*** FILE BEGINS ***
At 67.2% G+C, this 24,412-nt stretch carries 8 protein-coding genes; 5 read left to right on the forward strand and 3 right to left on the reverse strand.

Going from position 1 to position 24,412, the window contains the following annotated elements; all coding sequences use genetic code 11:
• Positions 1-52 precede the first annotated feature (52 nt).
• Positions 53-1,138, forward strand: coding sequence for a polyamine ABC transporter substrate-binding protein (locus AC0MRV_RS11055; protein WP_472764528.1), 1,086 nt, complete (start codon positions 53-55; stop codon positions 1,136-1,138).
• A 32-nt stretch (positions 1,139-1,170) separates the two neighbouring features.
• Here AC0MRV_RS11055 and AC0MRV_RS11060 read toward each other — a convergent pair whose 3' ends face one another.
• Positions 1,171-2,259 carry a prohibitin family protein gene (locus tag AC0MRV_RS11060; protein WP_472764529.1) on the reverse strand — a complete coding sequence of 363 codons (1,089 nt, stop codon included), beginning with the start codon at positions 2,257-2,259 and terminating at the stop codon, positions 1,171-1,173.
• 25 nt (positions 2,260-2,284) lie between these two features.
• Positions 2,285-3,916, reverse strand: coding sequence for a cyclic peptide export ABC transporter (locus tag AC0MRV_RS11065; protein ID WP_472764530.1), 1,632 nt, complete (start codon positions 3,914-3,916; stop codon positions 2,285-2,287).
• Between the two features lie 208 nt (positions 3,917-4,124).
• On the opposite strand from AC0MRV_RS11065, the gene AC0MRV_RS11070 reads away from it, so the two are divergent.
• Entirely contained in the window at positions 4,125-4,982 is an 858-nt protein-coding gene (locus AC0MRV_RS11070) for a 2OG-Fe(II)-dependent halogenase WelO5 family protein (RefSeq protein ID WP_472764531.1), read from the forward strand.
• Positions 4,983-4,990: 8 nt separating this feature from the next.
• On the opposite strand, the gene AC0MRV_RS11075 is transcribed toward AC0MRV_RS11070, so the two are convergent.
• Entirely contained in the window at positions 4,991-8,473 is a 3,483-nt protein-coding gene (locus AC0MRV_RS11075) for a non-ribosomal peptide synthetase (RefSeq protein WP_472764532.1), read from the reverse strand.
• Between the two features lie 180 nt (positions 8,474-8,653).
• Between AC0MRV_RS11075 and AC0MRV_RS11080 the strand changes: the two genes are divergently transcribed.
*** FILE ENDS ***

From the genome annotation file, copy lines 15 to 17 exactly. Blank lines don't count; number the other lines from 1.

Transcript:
• Entirely contained in the window at positions 4,991-8,473 is a 3,483-nt protein-coding gene (locus AC0MRV_RS11075) for a non-ribosomal peptide synthetase (RefSeq protein WP_472764532.1), read from the reverse strand.
• Between the two features lie 180 nt (positions 8,474-8,653).
• Between AC0MRV_RS11075 and AC0MRV_RS11080 the strand changes: the two genes are divergently transcribed.